Review : Canon FD 35mm/2.8 SSC Tilt & Shift

Here is the 20s version : If you need a modest wide angle lens with tilt and shift capability for perspective and depth of field control - here is your relatively cheaper option.

This is a series of articles about alternatives lenses I've used and I recommend. The third lens in the series is Canon FD 35mm/2.8 SSC Tilt & Shift.

Ever since I bought my first serious full frame digital SLR camera, a Canon EOS 5D back in 2005, I've been using alternative or non-original-manufacturer lenses. For Sony Mirror-less A7 series I've been using Canon FD lenses for a while now.

Why this lens -

 Sony A7ii + Canon FD 35mm/2.8 TS SSC. Click to view large.

Most of my work is landscape photography where having control over the depth of field via tilting the lens plane is of great benefit. Canon FD 35mm TS lens allows that at a fraction of a cost compared to the more expensive Canon FE TS ii series of lenses. Even though this is a lens designed and made in the 1970ies (1973) the sharpness you can and DOF control at optimum aperture is excellent. I've printed many images as large as 20x30 and find it a brilliant alternative. My favored aperture for this lens is f11 with both tilt and shift employed.


You will need an adapter to use this lens Sony or Fuji digital cameras. You can buy a cheap one off eBay however I recommend adapters by Metabones, Novoflex or Leitax. The Leitax is a fantastic option if you want to stick to a certain camera brand for a while. I use Metabones adapter for all my Canon FD lenses. It is a good idea to check if the exposure doubles or halves when you change the aperture, which is on the lens, manually. One can then move on to manual metering mode if it suits your style. I do.

I've been a long time medium and large format film user for landscape work. I particularly prefer 6x7 or 4x5 format for vertical compositions compared to the 3x2 which common digital SLRs allow us. This lens easily allows me to stitch 2-3 images to get a 4x5 ratio without any optical errors. Simply tilt for depth of field control using LCD screen as your ground-glass, then shift on each side depending on your composition and stitch later in the photoshop.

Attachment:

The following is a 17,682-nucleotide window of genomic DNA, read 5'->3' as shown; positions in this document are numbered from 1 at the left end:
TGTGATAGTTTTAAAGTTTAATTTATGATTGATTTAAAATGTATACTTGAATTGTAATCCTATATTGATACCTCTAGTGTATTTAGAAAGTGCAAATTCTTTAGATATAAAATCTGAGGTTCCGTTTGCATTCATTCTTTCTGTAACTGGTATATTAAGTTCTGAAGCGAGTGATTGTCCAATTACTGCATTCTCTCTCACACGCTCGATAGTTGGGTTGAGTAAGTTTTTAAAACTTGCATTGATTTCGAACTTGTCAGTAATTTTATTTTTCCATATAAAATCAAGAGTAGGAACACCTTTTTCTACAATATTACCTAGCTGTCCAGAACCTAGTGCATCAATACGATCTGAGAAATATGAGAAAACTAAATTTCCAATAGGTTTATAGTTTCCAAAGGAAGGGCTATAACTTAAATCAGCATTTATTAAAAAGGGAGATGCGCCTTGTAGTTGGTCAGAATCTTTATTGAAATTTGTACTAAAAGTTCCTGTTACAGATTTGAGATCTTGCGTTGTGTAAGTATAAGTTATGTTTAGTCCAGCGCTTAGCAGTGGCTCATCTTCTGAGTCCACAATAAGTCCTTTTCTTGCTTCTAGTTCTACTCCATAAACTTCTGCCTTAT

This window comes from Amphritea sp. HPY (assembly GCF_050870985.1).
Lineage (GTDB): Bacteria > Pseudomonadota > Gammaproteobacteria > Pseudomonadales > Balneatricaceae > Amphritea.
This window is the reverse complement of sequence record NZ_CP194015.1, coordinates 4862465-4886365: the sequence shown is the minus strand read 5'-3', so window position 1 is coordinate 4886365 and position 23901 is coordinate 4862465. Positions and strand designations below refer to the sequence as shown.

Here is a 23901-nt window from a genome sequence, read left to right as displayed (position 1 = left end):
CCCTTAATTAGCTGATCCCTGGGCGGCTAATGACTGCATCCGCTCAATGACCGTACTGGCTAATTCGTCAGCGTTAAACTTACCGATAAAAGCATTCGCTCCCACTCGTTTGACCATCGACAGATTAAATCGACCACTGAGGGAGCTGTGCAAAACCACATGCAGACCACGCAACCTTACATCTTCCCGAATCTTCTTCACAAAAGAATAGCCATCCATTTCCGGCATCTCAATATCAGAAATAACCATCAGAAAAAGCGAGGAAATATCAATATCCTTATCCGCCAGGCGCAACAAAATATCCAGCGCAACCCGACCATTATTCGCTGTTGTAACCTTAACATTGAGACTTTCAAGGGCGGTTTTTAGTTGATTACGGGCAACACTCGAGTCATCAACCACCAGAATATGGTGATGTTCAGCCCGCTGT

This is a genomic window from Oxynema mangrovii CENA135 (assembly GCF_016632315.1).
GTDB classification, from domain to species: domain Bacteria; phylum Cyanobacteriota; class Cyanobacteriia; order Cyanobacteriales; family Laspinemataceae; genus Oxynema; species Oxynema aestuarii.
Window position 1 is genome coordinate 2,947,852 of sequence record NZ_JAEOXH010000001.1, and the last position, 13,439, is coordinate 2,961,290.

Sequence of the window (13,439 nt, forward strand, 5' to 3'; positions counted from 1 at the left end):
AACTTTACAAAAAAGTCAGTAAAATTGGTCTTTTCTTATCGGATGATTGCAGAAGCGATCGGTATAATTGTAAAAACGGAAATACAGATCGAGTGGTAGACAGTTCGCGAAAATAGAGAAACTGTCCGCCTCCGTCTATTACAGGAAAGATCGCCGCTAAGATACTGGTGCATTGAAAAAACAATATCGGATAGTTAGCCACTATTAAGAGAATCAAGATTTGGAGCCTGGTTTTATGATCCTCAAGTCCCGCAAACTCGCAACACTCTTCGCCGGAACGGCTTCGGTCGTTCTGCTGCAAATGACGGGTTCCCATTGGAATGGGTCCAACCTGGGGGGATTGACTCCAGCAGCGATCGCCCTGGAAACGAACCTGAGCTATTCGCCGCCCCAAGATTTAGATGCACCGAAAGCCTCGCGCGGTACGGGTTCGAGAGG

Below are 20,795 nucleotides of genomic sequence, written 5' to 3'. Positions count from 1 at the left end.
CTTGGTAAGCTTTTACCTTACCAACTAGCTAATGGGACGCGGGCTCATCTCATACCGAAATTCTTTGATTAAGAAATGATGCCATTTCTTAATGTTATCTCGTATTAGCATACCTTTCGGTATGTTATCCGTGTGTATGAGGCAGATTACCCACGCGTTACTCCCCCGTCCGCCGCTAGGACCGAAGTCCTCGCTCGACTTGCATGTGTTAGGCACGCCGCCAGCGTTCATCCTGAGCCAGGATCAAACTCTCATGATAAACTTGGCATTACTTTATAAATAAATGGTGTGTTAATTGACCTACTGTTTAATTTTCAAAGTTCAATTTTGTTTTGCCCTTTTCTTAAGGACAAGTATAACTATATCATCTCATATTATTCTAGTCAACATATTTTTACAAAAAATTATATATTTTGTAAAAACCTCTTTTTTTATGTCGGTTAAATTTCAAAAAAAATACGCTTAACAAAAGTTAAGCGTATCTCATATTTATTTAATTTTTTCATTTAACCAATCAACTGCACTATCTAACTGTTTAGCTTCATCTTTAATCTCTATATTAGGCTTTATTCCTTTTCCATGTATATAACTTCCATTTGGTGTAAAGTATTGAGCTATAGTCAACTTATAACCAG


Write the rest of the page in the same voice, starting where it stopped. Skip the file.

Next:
Click to view large. The holy trinity of Canon FD line for landscape photography.

A single frame of a test shot using Canon FD 35mm TS SSC lens. Front tilt was used to get everything sharp at f11. Please click to view large and also check the details crop from bottom left corner and top right corner.

What is Good -

  • Depth of Field possible at moderate aperture using tilt function
  • Mechanical and optical quality is very very good for the age
  • Tilt and shift to get your 4x5 like images
  • I personally prefer moderate wide angle or normal lenses for 80% of my work; this works really well for me


  • It takes a while to learn how to use this lens. If you are a first timer to the world of tilt and shit you need to give it a good run to excellent results.
  • Limited to about 5mm for shift in each direction; may not be enough for some. I have found it is best not to use tilt and shift settings beyond the white marks.
  • The aperture setting on FD lenses can be tricky at times. It also depends on the type of mount on the lens.
  • CA can be an issue however I could easily correct it in Lightroom.
  • Expensive compared to some other lenses from FD line or Olympus Zuiko for your Sony